Nicolas Lopez’s Sobras Intl. Pics is planning to turn his Chilean smash-hit “Sin Filtro” (No Filter) into the first part of a trilogy, dedicated to “women on the verge of a nervous breakdown,” Lopez has announced to Variety.
The second part, “No Estoy Loca” (“I’m Not Crazy”) – again staring Paz Bascuñan and dubbed “’One Flew Over the Cuckoo’s nest’ meets ‘Bridesmaids’ by Lopez – is now in development.
At a prolific time for the Chilean helmer, Eli Roth’s Chilewood partner, Mexico Balero Films is reteaming with Sobras to develop a Mexico re-make of “Sin Filtro” (“No Filter”), the latest movie from Lopez which has blasted B.O. records in Chile. Balero and Lopez are also in development on what would be one of Lopez next movies as a director, “Amigo Gay,” targeting the Mexican market. Lopez’s trilogy plans come as Sobras is prepping the shoot of “Madre,” from scribe-helmer Aaron Burns (“Blacktino”), a horror-thriller in the line of “Rosemary’s Baby,” per Lopez.
Written and directed by Lopez, and produced with long-term partner Miguel Asensio at Santiago de Chile’s Sobras Intl. Pics, the original Chilean “No Filter” is co-financed by Netflix which will make it available globally from May.
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“No Filter’s” remake rights have also been taken in Spain by Santiago Segura’s Amiguetes Entertainment label. BF Distribution has Brazilian remake rights, Aeroplano (“Phase 7,” “Surviving the 70’s”) those to Argentina, Uruguay and Colombia. Guido Rud’s FilmSharks Intl., a remake rights sales specialist, is negotiating French reversion, Lopez said, adding he is developing a screenplay for a U.S. redo with his writing partner on the original, Diego Ayala.
“Sobras will co-produce and we will shoot early 2017 after ‘I’m Not Crazy,” Lopez said.
There are also talks for Japanese and Korean makeovers. News of the remake deals and conversations come as “No Filter” is near to finalizing its theatrical run in Chile, having smashed Chilean movie records.
A cri de coeur comedy of frustration satirizing a too-wired world, “No Filter” has touched a national nerve in Chile, punching a stellar 1.29 million spectators and Pesos 3,807 million ($5.8 million) at Chile’s box office from a release Jan 7 release, beating “Deadpool” and “Zootropia.”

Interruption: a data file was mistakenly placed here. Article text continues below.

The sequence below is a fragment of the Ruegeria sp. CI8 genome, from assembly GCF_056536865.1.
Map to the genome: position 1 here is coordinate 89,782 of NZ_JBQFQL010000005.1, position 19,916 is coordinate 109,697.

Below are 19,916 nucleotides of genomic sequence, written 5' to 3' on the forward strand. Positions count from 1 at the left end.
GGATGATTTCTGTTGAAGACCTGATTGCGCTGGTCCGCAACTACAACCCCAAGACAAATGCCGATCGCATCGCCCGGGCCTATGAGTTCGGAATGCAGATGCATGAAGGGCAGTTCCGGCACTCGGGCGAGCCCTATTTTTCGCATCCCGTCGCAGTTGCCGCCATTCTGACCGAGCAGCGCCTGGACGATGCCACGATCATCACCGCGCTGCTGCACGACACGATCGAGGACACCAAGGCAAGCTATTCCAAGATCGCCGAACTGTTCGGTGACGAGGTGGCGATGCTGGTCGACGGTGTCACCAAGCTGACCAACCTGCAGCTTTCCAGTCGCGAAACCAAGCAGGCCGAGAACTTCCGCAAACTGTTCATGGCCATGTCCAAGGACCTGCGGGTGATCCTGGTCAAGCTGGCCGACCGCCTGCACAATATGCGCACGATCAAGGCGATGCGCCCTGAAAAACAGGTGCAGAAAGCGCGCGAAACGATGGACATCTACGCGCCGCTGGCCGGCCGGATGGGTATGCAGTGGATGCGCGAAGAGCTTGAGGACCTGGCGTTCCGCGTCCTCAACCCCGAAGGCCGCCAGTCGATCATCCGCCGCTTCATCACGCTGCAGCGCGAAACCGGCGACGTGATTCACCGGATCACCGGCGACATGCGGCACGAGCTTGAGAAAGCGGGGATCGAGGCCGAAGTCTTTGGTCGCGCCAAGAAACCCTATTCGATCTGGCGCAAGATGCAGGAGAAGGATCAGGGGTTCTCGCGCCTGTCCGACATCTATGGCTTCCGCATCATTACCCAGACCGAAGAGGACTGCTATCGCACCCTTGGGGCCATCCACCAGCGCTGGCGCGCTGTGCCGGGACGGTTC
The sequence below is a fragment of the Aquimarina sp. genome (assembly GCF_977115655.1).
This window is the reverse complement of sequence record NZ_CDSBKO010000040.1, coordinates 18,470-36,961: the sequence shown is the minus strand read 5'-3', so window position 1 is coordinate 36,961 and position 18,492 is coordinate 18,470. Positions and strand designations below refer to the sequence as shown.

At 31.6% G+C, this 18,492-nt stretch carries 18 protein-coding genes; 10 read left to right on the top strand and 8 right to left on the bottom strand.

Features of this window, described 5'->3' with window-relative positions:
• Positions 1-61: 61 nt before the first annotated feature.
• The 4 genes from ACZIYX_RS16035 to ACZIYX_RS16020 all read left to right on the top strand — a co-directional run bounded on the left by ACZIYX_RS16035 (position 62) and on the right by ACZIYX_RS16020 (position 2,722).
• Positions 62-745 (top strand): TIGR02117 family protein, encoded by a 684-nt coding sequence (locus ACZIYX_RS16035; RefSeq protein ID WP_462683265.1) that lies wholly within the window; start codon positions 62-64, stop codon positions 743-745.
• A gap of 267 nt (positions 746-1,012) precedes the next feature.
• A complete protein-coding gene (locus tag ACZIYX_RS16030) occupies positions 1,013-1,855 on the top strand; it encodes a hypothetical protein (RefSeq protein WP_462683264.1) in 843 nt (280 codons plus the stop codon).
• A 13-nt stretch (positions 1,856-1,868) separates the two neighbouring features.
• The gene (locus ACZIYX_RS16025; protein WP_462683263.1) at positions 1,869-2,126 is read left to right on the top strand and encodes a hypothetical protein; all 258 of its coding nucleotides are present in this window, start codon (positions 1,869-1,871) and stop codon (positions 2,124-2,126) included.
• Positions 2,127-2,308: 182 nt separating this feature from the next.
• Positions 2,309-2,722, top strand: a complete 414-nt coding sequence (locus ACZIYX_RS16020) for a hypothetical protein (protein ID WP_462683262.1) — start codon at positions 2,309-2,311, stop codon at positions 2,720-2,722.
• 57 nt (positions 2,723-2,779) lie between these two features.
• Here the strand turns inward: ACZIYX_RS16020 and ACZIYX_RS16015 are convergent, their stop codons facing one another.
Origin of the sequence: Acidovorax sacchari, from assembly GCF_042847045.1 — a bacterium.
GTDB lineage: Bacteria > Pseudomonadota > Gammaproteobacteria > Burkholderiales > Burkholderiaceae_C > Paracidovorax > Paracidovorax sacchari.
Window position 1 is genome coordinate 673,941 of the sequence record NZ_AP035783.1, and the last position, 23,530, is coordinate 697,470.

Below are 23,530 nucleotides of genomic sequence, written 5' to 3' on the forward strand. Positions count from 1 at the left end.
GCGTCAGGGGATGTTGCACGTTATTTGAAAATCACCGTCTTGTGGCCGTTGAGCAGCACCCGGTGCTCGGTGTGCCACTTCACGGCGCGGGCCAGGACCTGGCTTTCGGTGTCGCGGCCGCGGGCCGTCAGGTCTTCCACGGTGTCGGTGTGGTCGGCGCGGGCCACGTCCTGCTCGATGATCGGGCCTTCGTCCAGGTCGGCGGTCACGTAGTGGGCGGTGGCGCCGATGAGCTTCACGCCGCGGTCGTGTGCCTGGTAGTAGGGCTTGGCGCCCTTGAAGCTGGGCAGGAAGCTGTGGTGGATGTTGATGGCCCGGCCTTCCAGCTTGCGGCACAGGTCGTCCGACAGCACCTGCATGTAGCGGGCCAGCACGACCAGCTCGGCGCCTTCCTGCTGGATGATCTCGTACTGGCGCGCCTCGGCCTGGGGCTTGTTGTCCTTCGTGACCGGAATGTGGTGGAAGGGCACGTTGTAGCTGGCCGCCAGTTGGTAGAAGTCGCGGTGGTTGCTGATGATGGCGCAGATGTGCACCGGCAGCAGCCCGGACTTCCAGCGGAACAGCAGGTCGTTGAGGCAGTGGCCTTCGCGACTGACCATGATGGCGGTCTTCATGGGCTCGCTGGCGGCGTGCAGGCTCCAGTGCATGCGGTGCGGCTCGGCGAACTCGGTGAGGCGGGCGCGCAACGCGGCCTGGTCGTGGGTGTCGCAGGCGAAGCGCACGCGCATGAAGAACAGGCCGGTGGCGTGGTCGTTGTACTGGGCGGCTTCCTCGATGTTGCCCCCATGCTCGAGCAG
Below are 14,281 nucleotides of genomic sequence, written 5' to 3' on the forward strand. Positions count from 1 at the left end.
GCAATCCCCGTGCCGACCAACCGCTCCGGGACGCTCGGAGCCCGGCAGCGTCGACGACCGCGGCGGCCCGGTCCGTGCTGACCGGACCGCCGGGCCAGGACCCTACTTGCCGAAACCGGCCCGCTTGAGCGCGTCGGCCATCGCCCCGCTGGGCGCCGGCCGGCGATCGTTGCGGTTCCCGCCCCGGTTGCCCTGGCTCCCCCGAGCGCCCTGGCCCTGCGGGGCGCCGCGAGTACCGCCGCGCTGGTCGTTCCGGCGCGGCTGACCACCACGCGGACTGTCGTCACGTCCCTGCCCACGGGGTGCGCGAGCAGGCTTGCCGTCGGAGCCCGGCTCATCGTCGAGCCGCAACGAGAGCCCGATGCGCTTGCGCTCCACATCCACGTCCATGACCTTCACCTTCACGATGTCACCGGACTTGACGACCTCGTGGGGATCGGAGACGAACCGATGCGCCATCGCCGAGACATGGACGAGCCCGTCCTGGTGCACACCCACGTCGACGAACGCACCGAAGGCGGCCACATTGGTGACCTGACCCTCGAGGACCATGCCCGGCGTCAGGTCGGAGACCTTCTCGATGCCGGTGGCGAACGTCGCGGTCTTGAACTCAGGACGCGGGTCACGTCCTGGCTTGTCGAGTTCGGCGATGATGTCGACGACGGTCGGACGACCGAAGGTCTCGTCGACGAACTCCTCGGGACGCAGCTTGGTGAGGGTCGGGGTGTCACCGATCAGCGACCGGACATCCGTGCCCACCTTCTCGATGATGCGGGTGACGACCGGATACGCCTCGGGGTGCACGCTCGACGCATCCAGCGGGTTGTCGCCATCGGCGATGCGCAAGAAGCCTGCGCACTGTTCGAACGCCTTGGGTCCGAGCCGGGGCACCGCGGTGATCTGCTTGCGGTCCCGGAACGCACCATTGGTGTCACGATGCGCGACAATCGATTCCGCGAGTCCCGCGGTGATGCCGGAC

Movie marks the first from Lopez, a co-writer on Roth’s “Knock Knock” and producer of “The Green Inferno,” to sport a female protagonist, 37-year-old Pía. A pioneer of gross-out geek comedy in “Promedio rojo” and “Fuck My life” trilogy, a romantic woes laffer, “No Filter” broadens its social lens and target audience as it charts Pía’s frustrations: Her ad agency deems her over the hill, giving her a 20-year-old blogger boss. Ignored by her father, her boyfriend, and her best friend, who spends more time when they meet looking at her iPhone than at Pia, she suffers a panic attacks, and visits a distinctly Chilean-looking Chinese doctor who tells her to blow a fuse and get everything out of her system. So, she does, in the film’s most comic scenes, dropping her best friend’s iPhone into a glass of orange juice, for example. But, however liberating, she ends up destroying nearly everything and everyone near and dear to her in the process.
Local box office hits are still relatively rare in Chile, though “Stefan vs. Kramer” scored $12.0 million for Fox in 2012 and “Citizen Kramer” $5.1 million a year later. Both are TV spinoffs: of “original” movies, “No Filter” rates as the biggest B.O. phenom in Chilean history.
“What we’ve learnt is that there is that the movie is extremely relatable, no matter where you live. In China they say that the movie is extremely Chinese, same thing in Mexico and Spain,” Lopez said.
He added: “Very few people are making content for women, especially for women in their late 30’s. With this movie we have shown that there’s a huge market for these kind of stories.”
Spain’s Segura agreed. “The fact ‘No Filter’ is a comedy whose protagonist is a woman and that it reflects her point of view is an achievement. Women see movies as much as or more than men. It’s difficult for me to understand why there’s aren’t more films with women protagonists.”
“A Spanish remake would enroll elements from Spain’s star system. It will be an Amiguetes production. I’d love to direct it, although that will finally come down to dates and my agenda,” Segura added.
Videomark will mark distribute “No Filter” in Central America, BF in Peru and Bolivia, as it has in Chile. Screened at the mid-April Panama Fest, “No Filter” will now see its European premiere at Spain’s Malaga Festival.
Balero has already teamed with Sobras on “Que pena tu vida,” a Mexican remake of Lopez’s 2010 Spanish-language “Fuck My Life,” a post-breakup romantic comedy, which in its Mexican redo toplines Aislinn Derbez, the daughter of Eugenio Derbez and star of the Pantelion-distributed “A la mala,” which made $3.6 million in the U.S and rated as the second highest-grossing Mexican movie in Mexico last year.
Backed by Videocinta/Televisa, “Que pena tu vida” looks set for a wide release in Mexico in 2016 via Televisa’s Videocine and via Pantelion in the U.S.